Yeah, I know it’s audacious, a little crazy (okay, maybe a lot cray cray), bordering on criminal nerdery.
THE BEST 1,000 ALBUM EVER.
Here’s what it’s not
It’s NOT a definitive list of the Greatest Albums of All-Time. I’m not qualified to do that. I’m not sure that anyone is.
This is 100% my own personal super biased, incredibly subjective take on what my best 1,000 albums are, ranked in painstaking order over the course of doing research for nearly a year, Rob from High Fidelity style.
Speaking of, this is one of my favorite moments in that brilliant movie.
And while “ranking” stuff is an artificial construct, it’s also fun and from my perspective it’s entirely meant to:
Promote extraordinary music that you may not have heard before.
Or, maybe revisit stuff that you haven’t listened to in a long time. OR, and I know this happened to me countless times during this process: this list will compel you to get into the deeper cuts on albums where you’re familiar with some songs but not others.
Take “The Look,” by Roxette. Love or hate that song (and I dig it, for the record), many people of a certain age are familiar with the hookiest of hooks and she’s got the look. But have you listened to Look Sharp!, the album it’s from? It’s got… well, that’s the kind of thing I’ll get into with this project. And the hope is that you’ll get into it too, and if not perhaps you’ll get motivated to discover music that blows your mind as well.
Provoke discussion and debate.
“Fiona Apple’s Extraordinary Machine is number X? I say balderdash and call shenanigans in equal measure!”
But seriously, lists are fun because they help prompt great discussions about the subjective nature of art. And while I approached creating and ranking this list with a near lethal degree of seriousness, it’s critical to note that this is simply MY list of what’s most important, most best-est if you will, to me.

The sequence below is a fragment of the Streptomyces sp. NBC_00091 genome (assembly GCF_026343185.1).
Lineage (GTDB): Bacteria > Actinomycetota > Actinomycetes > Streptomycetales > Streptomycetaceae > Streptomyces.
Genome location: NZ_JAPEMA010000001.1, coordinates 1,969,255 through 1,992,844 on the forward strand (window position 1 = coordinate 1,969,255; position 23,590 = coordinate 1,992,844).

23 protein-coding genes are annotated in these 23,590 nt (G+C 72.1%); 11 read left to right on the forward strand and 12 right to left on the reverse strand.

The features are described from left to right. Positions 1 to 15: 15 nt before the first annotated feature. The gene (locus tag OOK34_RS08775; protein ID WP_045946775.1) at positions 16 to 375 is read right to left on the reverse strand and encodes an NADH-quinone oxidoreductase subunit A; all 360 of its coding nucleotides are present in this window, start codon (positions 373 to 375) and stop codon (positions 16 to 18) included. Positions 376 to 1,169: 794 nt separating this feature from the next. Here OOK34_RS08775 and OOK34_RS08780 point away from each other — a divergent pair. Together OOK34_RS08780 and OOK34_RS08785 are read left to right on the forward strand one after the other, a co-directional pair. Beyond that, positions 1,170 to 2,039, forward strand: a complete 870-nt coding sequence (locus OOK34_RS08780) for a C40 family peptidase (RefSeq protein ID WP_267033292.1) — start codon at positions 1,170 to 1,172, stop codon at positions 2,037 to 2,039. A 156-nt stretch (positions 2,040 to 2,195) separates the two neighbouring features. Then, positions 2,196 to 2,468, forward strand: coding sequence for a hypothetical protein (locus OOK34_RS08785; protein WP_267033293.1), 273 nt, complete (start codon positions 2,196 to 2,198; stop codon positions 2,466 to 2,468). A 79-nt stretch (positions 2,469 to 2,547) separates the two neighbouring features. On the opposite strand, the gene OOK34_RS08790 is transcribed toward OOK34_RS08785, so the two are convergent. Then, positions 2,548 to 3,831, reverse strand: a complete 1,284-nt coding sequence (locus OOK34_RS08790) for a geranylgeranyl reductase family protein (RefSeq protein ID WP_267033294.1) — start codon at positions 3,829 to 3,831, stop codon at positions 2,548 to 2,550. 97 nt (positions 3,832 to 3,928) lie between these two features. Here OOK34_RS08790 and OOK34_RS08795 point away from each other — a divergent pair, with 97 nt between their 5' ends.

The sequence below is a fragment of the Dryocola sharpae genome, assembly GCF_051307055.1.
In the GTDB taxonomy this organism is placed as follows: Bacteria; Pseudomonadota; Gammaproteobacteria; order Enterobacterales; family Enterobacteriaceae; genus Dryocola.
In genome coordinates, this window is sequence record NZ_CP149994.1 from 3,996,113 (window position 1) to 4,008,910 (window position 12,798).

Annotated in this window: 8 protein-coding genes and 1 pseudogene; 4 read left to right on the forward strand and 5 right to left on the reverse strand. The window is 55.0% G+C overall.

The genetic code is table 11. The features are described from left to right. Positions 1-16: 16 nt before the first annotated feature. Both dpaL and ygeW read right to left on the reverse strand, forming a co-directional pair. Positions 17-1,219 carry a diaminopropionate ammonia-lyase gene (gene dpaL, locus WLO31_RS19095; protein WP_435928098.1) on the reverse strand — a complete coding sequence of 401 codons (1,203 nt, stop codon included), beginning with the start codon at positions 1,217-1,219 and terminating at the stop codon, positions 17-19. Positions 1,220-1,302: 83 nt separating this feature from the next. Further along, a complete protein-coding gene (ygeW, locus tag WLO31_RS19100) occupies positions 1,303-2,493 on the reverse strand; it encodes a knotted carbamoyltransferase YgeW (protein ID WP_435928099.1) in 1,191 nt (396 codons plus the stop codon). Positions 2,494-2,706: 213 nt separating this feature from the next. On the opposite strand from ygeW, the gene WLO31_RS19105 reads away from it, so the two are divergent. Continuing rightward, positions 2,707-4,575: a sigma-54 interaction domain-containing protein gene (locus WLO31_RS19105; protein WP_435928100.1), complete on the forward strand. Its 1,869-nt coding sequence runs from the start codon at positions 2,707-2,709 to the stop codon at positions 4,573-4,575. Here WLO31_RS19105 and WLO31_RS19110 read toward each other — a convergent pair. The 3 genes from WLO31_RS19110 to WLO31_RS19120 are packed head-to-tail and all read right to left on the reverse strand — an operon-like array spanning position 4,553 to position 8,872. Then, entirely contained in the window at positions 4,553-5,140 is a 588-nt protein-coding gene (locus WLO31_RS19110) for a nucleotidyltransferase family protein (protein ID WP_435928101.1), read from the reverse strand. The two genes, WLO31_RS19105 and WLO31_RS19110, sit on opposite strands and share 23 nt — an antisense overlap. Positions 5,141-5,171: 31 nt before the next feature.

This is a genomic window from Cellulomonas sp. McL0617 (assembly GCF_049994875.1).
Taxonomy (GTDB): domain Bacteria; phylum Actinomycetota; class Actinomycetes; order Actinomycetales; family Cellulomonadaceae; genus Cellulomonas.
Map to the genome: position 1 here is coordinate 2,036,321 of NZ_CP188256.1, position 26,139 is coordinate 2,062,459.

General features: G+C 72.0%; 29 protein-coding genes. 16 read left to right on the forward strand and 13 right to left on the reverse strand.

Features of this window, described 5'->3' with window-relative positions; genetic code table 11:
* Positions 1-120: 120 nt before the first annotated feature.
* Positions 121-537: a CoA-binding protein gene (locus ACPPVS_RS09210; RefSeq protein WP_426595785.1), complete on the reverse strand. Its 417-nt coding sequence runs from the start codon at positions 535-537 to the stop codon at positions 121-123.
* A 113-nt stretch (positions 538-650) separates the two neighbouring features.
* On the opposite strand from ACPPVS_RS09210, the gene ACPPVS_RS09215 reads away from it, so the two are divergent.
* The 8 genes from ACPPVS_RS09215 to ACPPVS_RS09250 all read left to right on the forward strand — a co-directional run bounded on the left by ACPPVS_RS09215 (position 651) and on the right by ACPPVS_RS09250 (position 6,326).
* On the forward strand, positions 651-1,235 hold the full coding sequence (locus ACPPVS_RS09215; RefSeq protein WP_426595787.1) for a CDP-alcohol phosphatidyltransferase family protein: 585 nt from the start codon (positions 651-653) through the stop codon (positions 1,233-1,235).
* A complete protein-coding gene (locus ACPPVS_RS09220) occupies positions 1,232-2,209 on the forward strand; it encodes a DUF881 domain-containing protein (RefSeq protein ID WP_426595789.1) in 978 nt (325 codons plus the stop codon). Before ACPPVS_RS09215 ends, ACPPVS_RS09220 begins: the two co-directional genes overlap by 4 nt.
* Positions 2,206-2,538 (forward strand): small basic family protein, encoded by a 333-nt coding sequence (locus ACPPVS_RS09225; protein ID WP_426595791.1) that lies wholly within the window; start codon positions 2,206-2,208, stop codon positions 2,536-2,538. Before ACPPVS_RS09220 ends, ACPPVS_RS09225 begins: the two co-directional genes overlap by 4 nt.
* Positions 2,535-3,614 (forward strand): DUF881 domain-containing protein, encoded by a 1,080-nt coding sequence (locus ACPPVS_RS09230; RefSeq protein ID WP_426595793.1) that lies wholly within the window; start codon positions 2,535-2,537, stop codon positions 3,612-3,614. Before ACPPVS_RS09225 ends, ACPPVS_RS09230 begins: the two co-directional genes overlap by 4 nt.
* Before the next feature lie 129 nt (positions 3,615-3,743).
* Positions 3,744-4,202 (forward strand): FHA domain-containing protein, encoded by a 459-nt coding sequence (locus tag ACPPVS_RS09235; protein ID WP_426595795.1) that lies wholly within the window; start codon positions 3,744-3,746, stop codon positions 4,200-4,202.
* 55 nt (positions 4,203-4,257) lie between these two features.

And a huge part of the reason why I’m doing this is because I want to hear from YOU, about you agree with or – more importantly – what you don’t agree with. I’m wildly open to your opinions and, greedily(!), I hope that you blow my mind with new music and suggestions that I couldn’t come up with myself.
In a word: it’s about discovery.
How this here thing got started
In the midst of covid quarantine in the gloomy wilds of the pacific northwest (actually a very charming, sleepy neighborhood in Seattle, but I like the way “gloomy wilds” reads), I checked out Rolling Stone’s updated Greatest 500 Albums of All Time.
As I read through each entry, I started listening to the corresponding album on Spotify, making playlists as I went. And that got me to start thinking how I would re-rank that list if was granted some Benevolent Pop Cultural Dictatorship to do so.
When I finished reading the list, I started over again, and this time I took on consideration of whether each album would “qualify” for what I started to think of as “my list” at all.
Without thinking much about why or what the purpose was, I started jotting down notes on a Google spreadsheet about what I felt about each album. And that evolved into developing my own internal ranking system. And then that morphed into going deeper into the catalog of the artists that made that list. And, finally, I found myself digging, sifting, unearthing, and unpacking thousands of albums by artists across the musical spectrum.
The hunt was on for my best albums ever list, and at some point I realized that the number 500 wasn’t nearly enough.
Perhaps a tiny bit like Nigel Tufnel famously needed to go to 11 in This Is Spinal Tap, I needed to turn this thing up.
To 1,000, y’all.
How the Best 1,000 Albums Ever list evolved into its current form
As satisfying as coming up with a ranked list of my personal best 1,000 albums ever is – which took over nine months to put together, by the way – it wasn’t nearly enough.
First, I decided that each entry deserved its own full-blown article. To my knowledge, this has never been done before in a digital format.